© 2004 Ray Wong
At first glance, BIRTH might appear to be another supernatural film about reincarnation. In reality, it’s a quiet, philosophical piece that examines our psyches, relationships, and social taboos.
After grieving for her husband for ten years, Anna (Kidman) finally decides to accept the insistent proposal from her boyfriend Joseph (Huston). Her late husband’s best friend Clifford (Stormare) and wife Clare (Heche) are unhappy about the engagement, but they keep it to themselves.
At the private birthday party at Anna’s mother Eleanor’s (Bacall) posh Upper East Side apartment, a ten-year-old boy (Bright) shows up unannounced. Later, he declares to Anna that he is her late husband, Sean, and urges her not to marry Joseph. At first Anna brushes it aside as a ridiculous prank, and asks Sean to leave her alone. Soon Sean grows more persistent, and seems to know so much about the relationship between Anna and her husband that she starts to waver. What if her husband actually comes back as a boy? What if?
Anna’s family is skeptical, of course, but they can’t explain how Sean knows so much. Is it a spell? A curse? Or is it possible that the little boy really is Sean? As Anna falls under the spell herself, Joseph becomes insanely jealous. Then everything takes a strange turn when Clare shows up, questioning Sean’s true identity.
Kidman (COLD MOUNTAIN) is exquisite as the tormented Anna. Her pixie hair, beautiful and expressive face, and slender figure remind us of Mia Farrow in ROSEMARY’S BABY (so does the film itself). She is mesmerizing in every scene, and her complex performance gives the film the emotional weight and anchor it needs. Huston (21 GRAMS) also is fantastic as Joseph. His performance is both sympathetic and complex, possibly the most multi-dimensional character in the film. As the young Sean, Bright (BUTTERFLY EFFECT) exudes great poise and a creepily adult quality. A young actor to watch.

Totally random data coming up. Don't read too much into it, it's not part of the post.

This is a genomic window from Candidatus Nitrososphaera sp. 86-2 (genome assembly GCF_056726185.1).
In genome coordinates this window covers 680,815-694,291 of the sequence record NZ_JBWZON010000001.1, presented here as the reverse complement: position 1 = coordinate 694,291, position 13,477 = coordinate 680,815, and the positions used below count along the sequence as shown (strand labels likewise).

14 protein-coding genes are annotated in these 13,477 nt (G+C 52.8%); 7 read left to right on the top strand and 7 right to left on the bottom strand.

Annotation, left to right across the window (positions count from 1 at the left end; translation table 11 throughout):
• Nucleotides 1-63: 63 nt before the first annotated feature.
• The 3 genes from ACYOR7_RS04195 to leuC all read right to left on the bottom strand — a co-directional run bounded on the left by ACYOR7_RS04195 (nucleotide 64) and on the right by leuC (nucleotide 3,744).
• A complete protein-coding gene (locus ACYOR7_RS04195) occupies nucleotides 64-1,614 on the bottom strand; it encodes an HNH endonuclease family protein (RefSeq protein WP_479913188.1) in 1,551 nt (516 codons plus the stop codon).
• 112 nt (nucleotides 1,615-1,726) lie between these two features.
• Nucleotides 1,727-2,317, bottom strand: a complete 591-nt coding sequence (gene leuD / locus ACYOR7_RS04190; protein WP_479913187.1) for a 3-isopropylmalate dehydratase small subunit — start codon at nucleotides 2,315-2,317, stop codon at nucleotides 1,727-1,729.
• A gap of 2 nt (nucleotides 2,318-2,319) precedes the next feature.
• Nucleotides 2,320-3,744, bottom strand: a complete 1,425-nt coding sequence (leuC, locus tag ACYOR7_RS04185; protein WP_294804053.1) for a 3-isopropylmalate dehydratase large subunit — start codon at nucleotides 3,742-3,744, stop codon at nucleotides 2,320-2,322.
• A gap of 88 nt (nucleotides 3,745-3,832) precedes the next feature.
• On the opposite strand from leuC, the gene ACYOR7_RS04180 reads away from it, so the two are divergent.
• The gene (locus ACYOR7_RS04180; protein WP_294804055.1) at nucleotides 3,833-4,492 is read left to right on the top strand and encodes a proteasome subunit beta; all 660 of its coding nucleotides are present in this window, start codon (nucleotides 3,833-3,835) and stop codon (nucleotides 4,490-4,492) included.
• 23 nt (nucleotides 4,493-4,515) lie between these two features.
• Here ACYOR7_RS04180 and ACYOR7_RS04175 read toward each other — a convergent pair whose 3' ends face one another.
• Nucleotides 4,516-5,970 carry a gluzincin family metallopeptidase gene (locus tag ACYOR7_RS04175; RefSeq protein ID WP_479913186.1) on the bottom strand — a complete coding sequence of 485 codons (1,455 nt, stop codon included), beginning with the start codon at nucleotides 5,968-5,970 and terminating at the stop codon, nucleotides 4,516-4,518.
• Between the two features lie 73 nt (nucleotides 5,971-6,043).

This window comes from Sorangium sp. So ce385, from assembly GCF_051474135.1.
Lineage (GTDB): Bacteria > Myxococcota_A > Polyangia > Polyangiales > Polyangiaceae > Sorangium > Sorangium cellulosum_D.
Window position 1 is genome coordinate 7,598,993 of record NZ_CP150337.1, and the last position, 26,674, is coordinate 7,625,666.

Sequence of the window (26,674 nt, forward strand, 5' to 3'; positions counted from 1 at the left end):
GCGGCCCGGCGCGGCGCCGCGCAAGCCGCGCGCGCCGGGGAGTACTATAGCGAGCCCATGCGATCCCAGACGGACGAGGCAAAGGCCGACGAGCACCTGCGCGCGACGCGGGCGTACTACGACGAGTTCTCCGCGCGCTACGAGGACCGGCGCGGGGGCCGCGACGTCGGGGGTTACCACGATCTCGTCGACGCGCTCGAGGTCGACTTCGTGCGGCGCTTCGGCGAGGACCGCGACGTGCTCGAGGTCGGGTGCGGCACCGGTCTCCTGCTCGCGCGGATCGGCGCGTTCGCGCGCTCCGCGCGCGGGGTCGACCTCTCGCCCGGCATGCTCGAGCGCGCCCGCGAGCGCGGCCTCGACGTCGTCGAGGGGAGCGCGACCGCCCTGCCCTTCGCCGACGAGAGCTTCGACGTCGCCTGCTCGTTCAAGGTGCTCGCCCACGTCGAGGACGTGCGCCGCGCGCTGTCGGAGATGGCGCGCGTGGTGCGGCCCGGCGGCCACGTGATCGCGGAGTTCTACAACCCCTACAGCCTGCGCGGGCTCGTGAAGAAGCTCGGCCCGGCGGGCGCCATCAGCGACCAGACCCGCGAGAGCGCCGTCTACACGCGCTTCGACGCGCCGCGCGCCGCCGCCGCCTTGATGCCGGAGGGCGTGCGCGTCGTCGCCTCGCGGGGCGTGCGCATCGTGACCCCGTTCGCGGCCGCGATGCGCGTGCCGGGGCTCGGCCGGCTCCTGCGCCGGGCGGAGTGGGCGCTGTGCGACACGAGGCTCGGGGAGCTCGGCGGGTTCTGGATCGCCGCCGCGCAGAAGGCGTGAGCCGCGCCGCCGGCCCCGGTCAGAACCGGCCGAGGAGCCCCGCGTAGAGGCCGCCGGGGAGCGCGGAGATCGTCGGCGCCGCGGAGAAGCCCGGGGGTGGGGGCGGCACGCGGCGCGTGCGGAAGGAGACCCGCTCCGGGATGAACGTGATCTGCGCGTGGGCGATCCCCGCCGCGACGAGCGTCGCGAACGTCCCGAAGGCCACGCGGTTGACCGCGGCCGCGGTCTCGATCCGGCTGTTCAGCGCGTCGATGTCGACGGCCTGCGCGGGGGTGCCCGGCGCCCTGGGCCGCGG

On the contrary, screen legend Bacall (DOGVILLE) is rather wasted here as the wealthy mother. Her character is too cold and distant to have any kind of emotional resonance with her daughter or the audience (perhaps that’s the whole point, but I’m not buying it). The rest of the cast is adequate, if not underused and underdeveloped. Heche (JOHN Q) brings in a solid performance in the pivotal but small role as Clare.
BIRTH moves with such slow pace that at times you think the film stops rolling. Writer-director Glazer (SEXY BEAST), with the help of the gorgeous, lingering cinematography by Harris Savides (ELEPHANT), creates a moody, languid character study that is both thought-provoking and confusing at times. There is one particularly spellbinding scene at a symphony concert – as the strings swell and timpani thumps, the camera zooms in and stays on Kidman’s face for a long time; and you get to wonder: What is she thinking? I think it’s one of the most memorable cinematic moments.
The score by Alexendre Desplat (GIRL WITH PEARL EARING) is captivating and serves the film exquisitely.
Unfortunately, the writing is not as strong as the production. While consistent in tone and treatment, the plot lacks movement sometimes. The characters (except Anna, Joseph and Sean) are largely underdeveloped. The plot twist seems forced and contrived, not at all convincing. There are some plot holes that baffle the mind (For example, how does Sean know where “he” died? Or why doesn’t Anna’s family ask Sean the details about his work as a physicist?) The biggest problem I have with the script is that it is simply too introspective, even for a character-driven drama. Sometimes the characters don’t even talk to each other. It may have worked as a novel, but in the film medium, it is too internal. The audience is left to their own devices, a lot of times, to figure out what the characters are thinking or feeling, without the help of external events.
Despite its flaws, BIRTH remains enjoyable as it explores the psychological and philosophical aspects of love. What if your loved one comes back to life as a child? Can you fall in love again? With a child? Something to think about.
Stars: Nicole Kidman, Lauren Bacall, Danny Huston, Allison Eliot, Arliss Howard, Anne Heche, Peter Stormare, Cameron Bright
Director: Jonathan Glazer
Writers: Milo Addica, Jean-Claude Carriere, Jonathan Glazer
Distributor: New Line
MPAA Rating: R for sexuality and nudity
Script – 5
Performance – 9
Direction – 7
Cinematography – 8
Editing – 7
Production – 8
Total – 6.9 out of 10